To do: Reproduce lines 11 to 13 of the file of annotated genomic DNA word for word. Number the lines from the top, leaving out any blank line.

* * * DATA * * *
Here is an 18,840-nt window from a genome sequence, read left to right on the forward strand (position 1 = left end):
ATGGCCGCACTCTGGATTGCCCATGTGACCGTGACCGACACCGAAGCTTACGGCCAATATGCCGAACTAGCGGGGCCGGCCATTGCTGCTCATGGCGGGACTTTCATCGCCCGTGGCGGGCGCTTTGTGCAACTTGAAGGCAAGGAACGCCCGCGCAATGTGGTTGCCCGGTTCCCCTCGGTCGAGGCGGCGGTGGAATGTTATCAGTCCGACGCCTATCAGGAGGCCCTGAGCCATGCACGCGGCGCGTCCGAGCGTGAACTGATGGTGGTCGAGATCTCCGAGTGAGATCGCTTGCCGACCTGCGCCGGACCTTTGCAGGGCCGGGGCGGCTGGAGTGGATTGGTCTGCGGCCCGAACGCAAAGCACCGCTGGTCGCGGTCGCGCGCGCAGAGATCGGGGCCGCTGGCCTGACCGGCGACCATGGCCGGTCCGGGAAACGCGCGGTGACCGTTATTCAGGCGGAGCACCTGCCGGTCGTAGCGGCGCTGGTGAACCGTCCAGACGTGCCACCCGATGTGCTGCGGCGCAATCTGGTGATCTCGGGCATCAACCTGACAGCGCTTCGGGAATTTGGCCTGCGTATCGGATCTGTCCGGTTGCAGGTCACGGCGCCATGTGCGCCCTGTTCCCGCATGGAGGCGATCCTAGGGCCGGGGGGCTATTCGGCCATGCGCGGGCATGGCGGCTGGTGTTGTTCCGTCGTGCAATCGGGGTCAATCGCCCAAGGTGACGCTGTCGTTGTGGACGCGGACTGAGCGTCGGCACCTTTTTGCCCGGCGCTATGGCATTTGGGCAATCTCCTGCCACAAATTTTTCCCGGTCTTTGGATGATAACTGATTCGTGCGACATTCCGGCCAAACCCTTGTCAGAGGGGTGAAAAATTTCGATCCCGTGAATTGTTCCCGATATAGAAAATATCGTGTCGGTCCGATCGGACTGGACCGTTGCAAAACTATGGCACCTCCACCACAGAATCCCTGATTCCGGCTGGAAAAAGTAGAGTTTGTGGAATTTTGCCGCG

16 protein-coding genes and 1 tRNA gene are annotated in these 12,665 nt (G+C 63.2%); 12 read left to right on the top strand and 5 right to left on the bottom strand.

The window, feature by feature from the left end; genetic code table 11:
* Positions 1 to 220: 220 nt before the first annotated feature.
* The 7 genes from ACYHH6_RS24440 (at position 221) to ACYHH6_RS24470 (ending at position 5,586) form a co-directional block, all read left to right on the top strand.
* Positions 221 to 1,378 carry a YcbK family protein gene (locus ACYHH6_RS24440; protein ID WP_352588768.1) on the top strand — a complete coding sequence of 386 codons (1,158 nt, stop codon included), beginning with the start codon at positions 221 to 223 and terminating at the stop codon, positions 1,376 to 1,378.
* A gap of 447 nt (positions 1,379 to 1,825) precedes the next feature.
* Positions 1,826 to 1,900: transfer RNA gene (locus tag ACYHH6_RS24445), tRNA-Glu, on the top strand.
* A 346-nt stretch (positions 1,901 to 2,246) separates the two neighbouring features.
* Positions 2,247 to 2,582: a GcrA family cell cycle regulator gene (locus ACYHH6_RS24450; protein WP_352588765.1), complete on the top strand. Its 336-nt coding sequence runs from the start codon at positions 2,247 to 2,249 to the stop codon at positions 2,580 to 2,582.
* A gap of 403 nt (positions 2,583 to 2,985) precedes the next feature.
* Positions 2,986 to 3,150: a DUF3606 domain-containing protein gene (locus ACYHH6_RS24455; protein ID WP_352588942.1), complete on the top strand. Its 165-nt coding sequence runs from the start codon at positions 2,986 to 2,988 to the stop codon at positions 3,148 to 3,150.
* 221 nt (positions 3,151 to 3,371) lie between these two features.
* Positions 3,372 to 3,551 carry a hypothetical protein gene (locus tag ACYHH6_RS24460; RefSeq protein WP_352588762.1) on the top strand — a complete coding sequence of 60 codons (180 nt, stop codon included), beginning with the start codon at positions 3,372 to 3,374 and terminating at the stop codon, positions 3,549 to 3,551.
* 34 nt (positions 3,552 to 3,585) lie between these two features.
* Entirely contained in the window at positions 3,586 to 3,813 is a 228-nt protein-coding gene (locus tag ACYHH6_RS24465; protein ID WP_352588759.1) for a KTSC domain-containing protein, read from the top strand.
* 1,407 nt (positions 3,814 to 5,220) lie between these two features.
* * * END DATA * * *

* Positions 2,247 to 2,582: a GcrA family cell cycle regulator gene (locus ACYHH6_RS24450; protein WP_352588765.1), complete on the top strand. Its 336-nt coding sequence runs from the start codon at positions 2,247 to 2,249 to the stop codon at positions 2,580 to 2,582.
* A gap of 403 nt (positions 2,583 to 2,985) precedes the next feature.
* Positions 2,986 to 3,150: a DUF3606 domain-containing protein gene (locus ACYHH6_RS24455; protein ID WP_352588942.1), complete on the top strand. Its 165-nt coding sequence runs from the start codon at positions 2,986 to 2,988 to the stop codon at positions 3,148 to 3,150.